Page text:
The Paris Library [Book Review]

February 8, 2021

The Paris Library by Janet Skeslien Charles

The Paris Library by Janet Skeslien Charles (cover) Imaged: a woman sits with her back to the camera on a wall overlooking Paris and the Eiffel Tower in the background

Genre/Categories: WW11, Historical Fiction, Paris, Books About Books

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My Summary:

Resistance in a silent and unlikely place…the importance of books…

Thank you, #NetGalley @AtriaBooks for a complimentary e ARC of #TheParisLibrary upon my request in exchange for an honest review. All opinions are my own.

The Paris Library is a dual-timeline story of family, friendship, resistance, romance, betrayal, heroism, bravery, and books. In 1939, idealistic, courageous, and ambitious Odile Souchet works at the American Library in Paris when the Nazis arrive. Odile and the other librarians negotiate to keep the library open so they can protect the books and also make secret deliveries to their Jewish patrons. In 1983, Lily, a lonely teenager living in Montana, befriends a mysterious and reclusive, elderly, French neighbor woman and discovers they have a great deal in common.

black and white picture of the American Library in Paris

American Library in Paris Image Source: Wikipedia

My Thoughts:

I love historical fiction that reveals the actions of brave, real-life heroes. The characters in this story represent the real-life individuals who risked their lives to save the books, to send books to soldiers, and to secretly provide reading material for Jewish patrons.

Dual Timelines: As is so often the case, one timeline is the more compelling in a story. For me, the past timeline was the most engaging and I was always eager to return to it.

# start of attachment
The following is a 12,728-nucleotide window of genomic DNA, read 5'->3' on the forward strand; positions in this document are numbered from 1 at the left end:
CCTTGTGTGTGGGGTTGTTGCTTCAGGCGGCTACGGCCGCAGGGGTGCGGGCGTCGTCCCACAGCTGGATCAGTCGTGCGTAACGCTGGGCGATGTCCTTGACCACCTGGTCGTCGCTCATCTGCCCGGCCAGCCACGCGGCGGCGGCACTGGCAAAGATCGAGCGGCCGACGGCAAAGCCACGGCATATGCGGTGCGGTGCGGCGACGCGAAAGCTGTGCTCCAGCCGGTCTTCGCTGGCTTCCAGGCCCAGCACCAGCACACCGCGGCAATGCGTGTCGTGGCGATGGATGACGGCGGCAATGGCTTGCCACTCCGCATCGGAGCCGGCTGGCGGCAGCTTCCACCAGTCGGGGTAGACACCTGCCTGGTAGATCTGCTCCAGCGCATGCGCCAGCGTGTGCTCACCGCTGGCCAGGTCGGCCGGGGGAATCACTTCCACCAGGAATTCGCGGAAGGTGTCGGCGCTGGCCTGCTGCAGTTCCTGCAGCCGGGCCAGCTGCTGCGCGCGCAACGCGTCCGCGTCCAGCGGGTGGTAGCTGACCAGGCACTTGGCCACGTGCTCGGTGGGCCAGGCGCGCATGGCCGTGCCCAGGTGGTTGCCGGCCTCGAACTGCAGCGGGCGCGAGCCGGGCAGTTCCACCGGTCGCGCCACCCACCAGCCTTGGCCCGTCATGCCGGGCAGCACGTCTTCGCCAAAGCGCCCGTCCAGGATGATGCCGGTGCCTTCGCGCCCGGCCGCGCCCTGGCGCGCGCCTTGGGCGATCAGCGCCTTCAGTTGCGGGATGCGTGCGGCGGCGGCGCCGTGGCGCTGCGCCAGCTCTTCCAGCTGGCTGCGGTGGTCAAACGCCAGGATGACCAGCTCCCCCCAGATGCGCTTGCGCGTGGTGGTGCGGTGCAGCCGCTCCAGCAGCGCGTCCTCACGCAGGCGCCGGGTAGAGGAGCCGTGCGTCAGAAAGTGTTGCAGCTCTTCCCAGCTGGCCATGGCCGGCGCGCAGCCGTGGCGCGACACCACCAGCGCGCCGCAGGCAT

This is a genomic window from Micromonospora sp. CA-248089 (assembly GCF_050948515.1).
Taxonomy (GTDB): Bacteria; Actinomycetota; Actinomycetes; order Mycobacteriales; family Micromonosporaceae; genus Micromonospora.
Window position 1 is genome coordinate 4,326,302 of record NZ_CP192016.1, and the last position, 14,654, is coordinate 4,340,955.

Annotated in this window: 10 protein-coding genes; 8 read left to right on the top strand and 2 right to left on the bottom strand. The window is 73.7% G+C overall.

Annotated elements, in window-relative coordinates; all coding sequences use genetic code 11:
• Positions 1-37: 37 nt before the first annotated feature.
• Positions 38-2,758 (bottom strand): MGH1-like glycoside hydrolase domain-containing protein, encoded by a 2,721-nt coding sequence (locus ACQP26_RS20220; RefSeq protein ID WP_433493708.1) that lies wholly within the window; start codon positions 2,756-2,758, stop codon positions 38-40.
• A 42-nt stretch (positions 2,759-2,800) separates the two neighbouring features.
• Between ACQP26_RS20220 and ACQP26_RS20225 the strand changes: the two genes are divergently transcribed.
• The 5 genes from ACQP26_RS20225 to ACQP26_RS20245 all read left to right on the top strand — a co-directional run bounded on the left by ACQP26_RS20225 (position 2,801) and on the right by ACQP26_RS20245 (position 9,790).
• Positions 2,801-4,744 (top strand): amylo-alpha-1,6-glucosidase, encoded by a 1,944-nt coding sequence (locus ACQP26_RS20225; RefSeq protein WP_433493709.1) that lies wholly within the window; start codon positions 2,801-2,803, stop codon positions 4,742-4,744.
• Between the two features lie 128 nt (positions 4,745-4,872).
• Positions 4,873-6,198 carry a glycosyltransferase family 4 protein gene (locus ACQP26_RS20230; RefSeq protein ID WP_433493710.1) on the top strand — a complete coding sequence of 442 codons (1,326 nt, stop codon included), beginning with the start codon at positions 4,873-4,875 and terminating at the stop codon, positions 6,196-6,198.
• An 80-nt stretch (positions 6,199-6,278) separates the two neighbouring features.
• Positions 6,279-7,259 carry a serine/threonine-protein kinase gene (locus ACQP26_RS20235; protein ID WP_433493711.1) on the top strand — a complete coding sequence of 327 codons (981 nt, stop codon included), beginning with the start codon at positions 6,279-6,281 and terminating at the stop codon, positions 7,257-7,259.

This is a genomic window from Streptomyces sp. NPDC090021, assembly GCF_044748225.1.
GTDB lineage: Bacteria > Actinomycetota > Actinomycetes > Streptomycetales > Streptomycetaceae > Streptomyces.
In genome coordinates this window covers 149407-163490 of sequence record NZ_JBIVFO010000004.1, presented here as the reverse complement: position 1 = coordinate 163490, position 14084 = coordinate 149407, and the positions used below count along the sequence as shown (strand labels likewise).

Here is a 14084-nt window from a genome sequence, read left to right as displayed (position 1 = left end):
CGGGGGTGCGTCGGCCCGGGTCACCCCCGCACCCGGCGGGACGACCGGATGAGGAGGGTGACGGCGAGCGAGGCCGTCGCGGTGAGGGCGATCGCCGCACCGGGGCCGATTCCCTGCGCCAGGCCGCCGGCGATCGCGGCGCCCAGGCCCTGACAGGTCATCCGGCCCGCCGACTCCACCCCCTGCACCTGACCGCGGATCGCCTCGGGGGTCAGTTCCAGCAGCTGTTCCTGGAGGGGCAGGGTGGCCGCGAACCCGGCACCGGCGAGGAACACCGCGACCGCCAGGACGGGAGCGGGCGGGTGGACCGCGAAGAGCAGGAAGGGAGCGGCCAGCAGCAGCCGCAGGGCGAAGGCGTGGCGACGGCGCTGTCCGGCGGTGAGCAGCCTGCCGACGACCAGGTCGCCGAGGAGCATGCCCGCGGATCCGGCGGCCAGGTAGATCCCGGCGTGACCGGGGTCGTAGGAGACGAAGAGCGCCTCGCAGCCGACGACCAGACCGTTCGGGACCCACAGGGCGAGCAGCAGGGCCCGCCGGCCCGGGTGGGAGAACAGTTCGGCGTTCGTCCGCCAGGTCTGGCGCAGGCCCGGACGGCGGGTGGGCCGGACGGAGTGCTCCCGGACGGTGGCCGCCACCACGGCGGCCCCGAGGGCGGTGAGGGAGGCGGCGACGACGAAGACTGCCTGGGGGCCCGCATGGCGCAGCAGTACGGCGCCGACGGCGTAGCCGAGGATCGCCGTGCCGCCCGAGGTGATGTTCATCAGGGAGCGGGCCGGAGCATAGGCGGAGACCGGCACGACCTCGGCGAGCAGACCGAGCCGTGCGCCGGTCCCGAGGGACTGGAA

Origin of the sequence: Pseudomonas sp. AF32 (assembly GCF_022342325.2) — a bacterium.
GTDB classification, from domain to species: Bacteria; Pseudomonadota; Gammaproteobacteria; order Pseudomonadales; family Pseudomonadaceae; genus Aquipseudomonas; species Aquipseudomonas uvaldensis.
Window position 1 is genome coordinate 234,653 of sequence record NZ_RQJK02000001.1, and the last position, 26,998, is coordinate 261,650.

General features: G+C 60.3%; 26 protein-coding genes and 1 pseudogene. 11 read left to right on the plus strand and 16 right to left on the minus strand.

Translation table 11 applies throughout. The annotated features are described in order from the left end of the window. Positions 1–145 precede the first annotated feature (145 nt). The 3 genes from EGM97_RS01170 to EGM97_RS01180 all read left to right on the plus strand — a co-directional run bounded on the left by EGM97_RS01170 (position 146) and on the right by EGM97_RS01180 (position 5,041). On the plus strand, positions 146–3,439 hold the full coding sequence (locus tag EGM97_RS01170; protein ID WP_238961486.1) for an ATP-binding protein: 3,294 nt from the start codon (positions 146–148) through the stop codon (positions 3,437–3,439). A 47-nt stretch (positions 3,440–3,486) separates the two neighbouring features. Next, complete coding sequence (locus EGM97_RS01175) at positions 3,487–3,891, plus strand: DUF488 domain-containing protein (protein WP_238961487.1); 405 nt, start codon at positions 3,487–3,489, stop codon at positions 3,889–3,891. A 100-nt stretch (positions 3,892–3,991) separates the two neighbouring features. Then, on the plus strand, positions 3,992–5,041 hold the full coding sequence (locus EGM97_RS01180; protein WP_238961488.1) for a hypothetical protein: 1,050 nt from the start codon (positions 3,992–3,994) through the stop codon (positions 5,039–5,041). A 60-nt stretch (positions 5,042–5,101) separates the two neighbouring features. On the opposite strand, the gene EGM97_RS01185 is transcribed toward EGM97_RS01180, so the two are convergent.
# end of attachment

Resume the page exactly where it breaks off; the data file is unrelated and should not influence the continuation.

Resistance: In most WW11 stories, we discover powerful themes of resistance. It is amazing to hear about all the ways that everyday citizens participated in the resistance. …many report that simply staying alive was a satisfying form of resistance. In this story, librarians send books to soldiers, hide banned books, and secretly provide books for patrons who are forbidden from entering the library.

Well Researched: I feel the content of The Paris Library is well-researched. In fact, the author worked at the American Library in Paris in 2019 and was able to speak with some members of a few families.

I would have liked even more content about what was going on in Paris during the WW11 years. Because of all my WW11 reading, I could fill in the blanks, but others new to the genre might benefit from the bigger picture.

Themes: Thoughtful themes include family loyalty and devotion, friendship, taking risks, resistance, and the love of books and literature.

“We’re Here.” She needed to convince them that the ALP must remain open. “Libraries are lungs,” she scrawled, her pen barely able to keep up with her idea. “Books are the fresh air breathed in to keep the heart beating, to keep the brain imagining, to keep hope alive. Subscribers depend on us for news, for community. Soldiers need books, need to know their friends at the Library care. Our work is too important to stop now.”

Recommended: I enthusiastically recommend The Paris Library for fans of well-told and engaging WW11 histfic, for readers who love books about books and librarians, and for book clubs.

My Rating: 4 Stars


The Paris Library by Janet Skeslien Charles (cover) Image: a woman sits on a wall with her back to the camera overlooking the Eiffel Tower in the distance

The Paris Library Information Here

Meet the Author, Janet Skeslien Charles

Author Janet Skeslien CharlesJanet Skeslien Charles grew up on the plains of Montana. She spent two years in Odessa, Ukraine, as a Soros Teaching Fellow. She taught English, French, and Creative writing for fifteen years, first in Ukraine, then in Montana, and finally in France.
‘Moonlight in Odessa’ is her first novel. It was chosen as a top ten debut novel by Publishers Weekly and as book of the month by National Geographic Traveler magazine.



Is The Paris Library on your TBR or have you read it?

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  1. I’ve just inadvertently read two novels back-to-back that were dual timeline stories. I agree, it is usually the historical timeline that is more compelling.

    This does sound like a good one. I especially appreciate stories that are well researched. Glad to hear your thoughts!

  2. For me, the modern timeline was just unnecessary, and I could have done without it altogether. Maybe, at most, an afterward with her in the US, but I don’t think she needed even that.

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